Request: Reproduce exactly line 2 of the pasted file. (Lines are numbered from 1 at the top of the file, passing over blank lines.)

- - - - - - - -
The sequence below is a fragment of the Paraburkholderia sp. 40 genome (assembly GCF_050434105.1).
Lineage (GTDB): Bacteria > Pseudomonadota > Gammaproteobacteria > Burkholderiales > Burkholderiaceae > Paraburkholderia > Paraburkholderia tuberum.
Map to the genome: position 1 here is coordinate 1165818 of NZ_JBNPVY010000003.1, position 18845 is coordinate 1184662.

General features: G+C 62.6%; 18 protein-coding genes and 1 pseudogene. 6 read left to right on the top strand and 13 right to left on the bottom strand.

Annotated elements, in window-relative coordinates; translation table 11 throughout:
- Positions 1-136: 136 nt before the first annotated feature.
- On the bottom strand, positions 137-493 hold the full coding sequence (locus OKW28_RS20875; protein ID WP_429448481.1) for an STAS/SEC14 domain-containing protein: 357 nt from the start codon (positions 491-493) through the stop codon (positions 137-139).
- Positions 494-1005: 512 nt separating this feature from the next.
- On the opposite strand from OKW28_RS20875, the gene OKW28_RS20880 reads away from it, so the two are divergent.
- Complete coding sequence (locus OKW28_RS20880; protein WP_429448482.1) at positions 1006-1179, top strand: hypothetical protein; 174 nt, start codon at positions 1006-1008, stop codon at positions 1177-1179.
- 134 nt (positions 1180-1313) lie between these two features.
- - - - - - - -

Lineage (GTDB): Bacteria > Pseudomonadota > Gammaproteobacteria > Burkholderiales > Burkholderiaceae > Paraburkholderia > Paraburkholderia tuberum.